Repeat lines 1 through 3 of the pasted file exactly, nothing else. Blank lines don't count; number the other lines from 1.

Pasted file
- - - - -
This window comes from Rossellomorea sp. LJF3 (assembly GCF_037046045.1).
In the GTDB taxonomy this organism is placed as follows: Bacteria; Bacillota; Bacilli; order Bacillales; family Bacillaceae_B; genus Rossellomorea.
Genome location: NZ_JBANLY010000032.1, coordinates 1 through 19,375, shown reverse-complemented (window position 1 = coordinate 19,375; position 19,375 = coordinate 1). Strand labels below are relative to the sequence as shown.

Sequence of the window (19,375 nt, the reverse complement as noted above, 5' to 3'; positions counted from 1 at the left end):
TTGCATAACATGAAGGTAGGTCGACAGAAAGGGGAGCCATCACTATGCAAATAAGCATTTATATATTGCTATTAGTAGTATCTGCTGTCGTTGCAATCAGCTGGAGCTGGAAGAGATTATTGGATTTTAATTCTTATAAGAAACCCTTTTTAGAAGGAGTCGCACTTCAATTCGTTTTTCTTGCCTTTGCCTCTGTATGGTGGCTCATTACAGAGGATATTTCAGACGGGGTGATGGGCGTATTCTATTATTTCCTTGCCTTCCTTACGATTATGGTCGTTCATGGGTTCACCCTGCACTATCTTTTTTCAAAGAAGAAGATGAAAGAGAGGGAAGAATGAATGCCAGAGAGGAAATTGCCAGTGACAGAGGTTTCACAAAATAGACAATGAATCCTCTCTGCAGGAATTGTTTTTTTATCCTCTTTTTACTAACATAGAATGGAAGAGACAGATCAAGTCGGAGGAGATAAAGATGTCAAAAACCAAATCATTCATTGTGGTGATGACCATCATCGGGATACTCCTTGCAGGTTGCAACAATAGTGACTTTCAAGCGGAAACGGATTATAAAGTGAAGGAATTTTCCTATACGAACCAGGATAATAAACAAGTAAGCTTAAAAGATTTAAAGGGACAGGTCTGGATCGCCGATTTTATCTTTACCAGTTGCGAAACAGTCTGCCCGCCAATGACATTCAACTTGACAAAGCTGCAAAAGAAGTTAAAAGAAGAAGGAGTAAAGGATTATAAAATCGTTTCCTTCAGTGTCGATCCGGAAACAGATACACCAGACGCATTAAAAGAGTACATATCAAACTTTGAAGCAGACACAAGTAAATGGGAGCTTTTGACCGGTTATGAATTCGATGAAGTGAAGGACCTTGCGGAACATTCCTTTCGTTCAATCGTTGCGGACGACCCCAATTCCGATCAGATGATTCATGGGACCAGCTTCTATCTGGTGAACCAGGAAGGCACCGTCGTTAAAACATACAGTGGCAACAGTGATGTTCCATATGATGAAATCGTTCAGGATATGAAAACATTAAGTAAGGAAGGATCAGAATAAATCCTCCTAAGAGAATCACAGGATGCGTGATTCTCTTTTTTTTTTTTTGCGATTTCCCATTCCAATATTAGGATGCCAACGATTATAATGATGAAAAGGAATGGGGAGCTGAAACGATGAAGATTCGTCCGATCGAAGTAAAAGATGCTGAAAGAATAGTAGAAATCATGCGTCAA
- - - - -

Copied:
This window comes from Rossellomorea sp. LJF3 (assembly GCF_037046045.1).
In the GTDB taxonomy this organism is placed as follows: Bacteria; Bacillota; Bacilli; order Bacillales; family Bacillaceae_B; genus Rossellomorea.
Genome location: NZ_JBANLY010000032.1, coordinates 1 through 19,375, shown reverse-complemented (window position 1 = coordinate 19,375; position 19,375 = coordinate 1). Strand labels below are relative to the sequence as shown.